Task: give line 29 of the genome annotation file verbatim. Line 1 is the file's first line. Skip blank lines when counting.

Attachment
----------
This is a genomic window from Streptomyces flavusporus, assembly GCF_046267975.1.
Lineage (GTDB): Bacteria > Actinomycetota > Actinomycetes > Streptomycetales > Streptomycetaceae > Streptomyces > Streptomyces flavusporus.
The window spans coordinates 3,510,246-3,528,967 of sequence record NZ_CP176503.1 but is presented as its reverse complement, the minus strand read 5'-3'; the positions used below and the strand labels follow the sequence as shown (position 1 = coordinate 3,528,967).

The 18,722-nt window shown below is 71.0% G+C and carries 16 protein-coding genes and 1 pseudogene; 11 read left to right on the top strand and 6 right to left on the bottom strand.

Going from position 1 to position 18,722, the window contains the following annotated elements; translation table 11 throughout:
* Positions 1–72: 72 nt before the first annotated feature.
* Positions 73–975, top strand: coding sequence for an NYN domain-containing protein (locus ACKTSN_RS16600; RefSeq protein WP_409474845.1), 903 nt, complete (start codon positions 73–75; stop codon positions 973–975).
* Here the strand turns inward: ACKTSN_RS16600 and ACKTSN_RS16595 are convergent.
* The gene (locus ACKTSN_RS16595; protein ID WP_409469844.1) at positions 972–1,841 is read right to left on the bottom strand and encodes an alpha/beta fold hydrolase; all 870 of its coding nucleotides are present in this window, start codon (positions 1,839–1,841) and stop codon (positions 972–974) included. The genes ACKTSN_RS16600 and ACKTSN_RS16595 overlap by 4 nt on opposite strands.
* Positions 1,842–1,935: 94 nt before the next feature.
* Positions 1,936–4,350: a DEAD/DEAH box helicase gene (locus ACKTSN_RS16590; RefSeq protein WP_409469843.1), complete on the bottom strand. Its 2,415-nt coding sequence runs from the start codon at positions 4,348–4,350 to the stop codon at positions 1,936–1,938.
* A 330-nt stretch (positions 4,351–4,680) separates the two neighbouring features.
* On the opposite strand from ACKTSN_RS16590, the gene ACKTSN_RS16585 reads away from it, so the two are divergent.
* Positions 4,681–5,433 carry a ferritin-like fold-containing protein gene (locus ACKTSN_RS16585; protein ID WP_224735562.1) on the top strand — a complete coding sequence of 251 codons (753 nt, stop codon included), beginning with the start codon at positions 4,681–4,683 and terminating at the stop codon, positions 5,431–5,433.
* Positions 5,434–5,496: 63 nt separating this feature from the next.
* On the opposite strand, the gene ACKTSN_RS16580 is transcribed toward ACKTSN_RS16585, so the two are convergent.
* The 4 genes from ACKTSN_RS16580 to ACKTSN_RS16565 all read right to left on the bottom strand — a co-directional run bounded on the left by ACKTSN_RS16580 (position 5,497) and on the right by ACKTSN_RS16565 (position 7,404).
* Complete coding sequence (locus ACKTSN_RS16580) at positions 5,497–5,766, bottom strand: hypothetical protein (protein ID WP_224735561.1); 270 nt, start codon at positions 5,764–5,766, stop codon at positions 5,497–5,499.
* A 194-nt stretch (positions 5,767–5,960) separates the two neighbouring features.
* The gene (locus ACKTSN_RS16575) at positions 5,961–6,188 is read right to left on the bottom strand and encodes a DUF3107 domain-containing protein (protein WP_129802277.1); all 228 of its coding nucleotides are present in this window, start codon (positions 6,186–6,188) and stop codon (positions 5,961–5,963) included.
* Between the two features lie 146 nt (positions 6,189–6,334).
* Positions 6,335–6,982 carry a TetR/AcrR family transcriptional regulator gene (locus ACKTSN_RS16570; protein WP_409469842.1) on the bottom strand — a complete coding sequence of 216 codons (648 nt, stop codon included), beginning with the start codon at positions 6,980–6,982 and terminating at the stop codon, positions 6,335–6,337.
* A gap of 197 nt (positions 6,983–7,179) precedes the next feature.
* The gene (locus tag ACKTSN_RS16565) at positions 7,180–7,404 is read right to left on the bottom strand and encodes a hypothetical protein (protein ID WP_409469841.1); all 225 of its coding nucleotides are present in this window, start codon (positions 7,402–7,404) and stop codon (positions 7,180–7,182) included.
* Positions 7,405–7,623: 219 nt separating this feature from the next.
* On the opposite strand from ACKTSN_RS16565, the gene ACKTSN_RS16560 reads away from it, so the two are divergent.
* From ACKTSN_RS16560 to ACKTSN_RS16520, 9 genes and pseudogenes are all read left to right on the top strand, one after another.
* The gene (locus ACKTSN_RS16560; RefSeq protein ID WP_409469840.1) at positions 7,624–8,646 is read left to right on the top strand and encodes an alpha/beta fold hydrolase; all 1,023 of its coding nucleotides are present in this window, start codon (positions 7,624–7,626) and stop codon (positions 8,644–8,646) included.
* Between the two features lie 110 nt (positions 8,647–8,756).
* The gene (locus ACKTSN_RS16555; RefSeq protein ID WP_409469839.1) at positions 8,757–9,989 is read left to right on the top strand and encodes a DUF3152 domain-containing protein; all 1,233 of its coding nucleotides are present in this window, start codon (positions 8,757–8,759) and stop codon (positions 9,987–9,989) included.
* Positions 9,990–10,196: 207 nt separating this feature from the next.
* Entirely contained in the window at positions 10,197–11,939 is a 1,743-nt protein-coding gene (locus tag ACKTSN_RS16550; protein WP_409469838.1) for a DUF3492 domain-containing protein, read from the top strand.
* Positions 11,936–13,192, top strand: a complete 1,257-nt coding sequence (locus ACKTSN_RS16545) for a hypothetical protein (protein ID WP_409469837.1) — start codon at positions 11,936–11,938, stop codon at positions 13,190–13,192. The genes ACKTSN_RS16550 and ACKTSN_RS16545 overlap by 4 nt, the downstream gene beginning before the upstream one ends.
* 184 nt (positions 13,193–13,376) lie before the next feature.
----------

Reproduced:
* Between the two features lie 110 nt (positions 8,647–8,756).